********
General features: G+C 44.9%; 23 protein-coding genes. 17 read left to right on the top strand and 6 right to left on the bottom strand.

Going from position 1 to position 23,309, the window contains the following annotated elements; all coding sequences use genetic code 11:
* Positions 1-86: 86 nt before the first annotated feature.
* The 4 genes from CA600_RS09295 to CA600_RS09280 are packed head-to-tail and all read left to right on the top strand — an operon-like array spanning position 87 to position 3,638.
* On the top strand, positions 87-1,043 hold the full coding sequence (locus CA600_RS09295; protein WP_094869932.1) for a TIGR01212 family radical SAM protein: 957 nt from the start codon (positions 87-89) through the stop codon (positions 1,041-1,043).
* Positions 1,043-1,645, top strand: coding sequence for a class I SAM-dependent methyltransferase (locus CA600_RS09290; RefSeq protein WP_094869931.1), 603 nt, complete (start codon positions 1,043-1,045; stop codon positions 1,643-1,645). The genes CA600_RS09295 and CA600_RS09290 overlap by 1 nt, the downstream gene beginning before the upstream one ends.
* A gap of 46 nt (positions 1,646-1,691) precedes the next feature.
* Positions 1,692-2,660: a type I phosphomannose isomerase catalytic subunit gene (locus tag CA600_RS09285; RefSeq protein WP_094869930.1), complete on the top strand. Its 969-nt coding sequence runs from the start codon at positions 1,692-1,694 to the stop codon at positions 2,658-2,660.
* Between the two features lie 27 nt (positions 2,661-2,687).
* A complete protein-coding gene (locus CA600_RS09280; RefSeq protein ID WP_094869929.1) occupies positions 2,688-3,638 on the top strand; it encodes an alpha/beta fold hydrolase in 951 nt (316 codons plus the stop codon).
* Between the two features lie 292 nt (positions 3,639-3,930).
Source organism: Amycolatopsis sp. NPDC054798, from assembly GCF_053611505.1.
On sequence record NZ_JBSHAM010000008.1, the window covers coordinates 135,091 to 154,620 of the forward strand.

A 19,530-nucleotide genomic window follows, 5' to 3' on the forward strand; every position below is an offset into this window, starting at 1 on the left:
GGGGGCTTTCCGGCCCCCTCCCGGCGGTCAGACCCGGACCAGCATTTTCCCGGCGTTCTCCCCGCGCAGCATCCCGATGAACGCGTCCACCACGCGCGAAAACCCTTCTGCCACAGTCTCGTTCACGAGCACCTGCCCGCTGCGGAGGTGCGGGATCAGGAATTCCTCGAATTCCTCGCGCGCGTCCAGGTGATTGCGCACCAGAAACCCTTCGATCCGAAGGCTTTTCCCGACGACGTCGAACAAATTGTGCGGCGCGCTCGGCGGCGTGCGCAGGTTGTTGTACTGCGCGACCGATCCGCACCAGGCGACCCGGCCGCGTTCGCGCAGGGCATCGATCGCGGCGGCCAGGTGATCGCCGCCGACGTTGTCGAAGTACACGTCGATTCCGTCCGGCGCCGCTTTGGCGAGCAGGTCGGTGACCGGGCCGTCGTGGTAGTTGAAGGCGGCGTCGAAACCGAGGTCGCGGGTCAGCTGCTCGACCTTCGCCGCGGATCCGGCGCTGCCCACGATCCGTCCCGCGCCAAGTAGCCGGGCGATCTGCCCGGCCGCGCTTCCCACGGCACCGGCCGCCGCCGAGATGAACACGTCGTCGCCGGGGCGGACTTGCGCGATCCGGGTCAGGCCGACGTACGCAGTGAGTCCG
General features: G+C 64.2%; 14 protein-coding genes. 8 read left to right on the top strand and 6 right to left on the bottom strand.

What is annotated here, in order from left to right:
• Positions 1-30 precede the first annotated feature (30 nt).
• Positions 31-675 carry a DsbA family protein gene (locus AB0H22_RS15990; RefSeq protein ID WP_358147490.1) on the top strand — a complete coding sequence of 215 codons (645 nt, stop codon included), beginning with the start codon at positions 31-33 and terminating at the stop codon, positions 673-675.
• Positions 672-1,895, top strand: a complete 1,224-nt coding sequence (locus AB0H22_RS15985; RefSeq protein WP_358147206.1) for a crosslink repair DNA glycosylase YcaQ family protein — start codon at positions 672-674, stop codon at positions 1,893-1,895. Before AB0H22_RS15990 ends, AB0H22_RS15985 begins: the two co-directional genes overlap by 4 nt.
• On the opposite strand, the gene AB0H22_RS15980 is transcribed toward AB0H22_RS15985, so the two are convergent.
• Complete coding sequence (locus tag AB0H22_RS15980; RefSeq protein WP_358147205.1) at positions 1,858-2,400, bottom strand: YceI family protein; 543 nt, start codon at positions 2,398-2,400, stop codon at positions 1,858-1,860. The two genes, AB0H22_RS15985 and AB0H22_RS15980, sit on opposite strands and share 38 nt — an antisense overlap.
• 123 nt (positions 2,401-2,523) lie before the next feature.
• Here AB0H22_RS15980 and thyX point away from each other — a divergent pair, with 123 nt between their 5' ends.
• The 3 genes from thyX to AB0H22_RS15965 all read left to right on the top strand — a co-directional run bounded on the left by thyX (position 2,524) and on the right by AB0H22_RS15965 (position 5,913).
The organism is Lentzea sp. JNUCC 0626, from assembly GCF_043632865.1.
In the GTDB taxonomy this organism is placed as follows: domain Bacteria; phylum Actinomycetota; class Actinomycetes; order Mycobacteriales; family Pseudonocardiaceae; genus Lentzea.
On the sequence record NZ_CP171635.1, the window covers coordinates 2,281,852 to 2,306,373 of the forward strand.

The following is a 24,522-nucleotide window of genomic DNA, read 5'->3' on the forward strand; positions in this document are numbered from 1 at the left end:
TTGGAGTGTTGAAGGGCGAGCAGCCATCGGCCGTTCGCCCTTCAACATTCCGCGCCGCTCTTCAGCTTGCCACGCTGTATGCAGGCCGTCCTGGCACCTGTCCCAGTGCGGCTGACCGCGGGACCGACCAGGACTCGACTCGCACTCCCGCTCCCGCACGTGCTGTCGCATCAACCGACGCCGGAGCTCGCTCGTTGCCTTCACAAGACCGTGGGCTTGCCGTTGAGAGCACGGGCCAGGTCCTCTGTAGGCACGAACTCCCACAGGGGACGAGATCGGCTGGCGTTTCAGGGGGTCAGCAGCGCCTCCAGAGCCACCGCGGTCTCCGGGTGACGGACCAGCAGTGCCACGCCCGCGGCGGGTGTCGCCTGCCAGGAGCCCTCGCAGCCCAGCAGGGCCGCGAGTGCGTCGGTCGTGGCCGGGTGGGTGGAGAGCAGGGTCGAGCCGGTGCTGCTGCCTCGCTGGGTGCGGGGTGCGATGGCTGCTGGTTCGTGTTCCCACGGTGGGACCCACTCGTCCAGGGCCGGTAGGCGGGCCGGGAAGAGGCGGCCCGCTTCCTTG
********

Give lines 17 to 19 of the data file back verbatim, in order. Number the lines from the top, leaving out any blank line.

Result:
What is annotated here, in order from left to right:
• Positions 1-30 precede the first annotated feature (30 nt).
• Positions 31-675 carry a DsbA family protein gene (locus AB0H22_RS15990; RefSeq protein ID WP_358147490.1) on the top strand — a complete coding sequence of 215 codons (645 nt, stop codon included), beginning with the start codon at positions 31-33 and terminating at the stop codon, positions 673-675.